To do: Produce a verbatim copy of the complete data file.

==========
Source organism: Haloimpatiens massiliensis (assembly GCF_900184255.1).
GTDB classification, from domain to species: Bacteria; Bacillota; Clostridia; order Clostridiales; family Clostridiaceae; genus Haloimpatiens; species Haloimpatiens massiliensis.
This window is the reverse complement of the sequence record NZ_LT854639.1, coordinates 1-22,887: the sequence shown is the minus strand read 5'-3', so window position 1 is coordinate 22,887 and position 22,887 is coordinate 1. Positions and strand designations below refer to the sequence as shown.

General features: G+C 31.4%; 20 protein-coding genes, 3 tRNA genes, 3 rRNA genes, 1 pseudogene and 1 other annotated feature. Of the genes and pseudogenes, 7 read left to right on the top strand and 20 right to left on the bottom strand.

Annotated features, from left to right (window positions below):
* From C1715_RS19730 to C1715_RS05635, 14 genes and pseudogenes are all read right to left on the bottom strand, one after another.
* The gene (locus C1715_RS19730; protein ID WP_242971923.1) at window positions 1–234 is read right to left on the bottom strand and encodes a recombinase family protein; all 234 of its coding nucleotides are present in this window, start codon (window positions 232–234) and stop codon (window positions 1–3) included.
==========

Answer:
Source organism: Haloimpatiens massiliensis (assembly GCF_900184255.1).
GTDB classification, from domain to species: Bacteria; Bacillota; Clostridia; order Clostridiales; family Clostridiaceae; genus Haloimpatiens; species Haloimpatiens massiliensis.
This window is the reverse complement of the sequence record NZ_LT854639.1, coordinates 1-22,887: the sequence shown is the minus strand read 5'-3', so window position 1 is coordinate 22,887 and position 22,887 is coordinate 1. Positions and strand designations below refer to the sequence as shown.

General features: G+C 31.4%; 20 protein-coding genes, 3 tRNA genes, 3 rRNA genes, 1 pseudogene and 1 other annotated feature. Of the genes and pseudogenes, 7 read left to right on the top strand and 20 right to left on the bottom strand.

Annotated features, from left to right (window positions below):
* From C1715_RS19730 to C1715_RS05635, 14 genes and pseudogenes are all read right to left on the bottom strand, one after another.
* The gene (locus C1715_RS19730; protein ID WP_242971923.1) at window positions 1–234 is read right to left on the bottom strand and encodes a recombinase family protein; all 234 of its coding nucleotides are present in this window, start codon (window positions 232–234) and stop codon (window positions 1–3) included.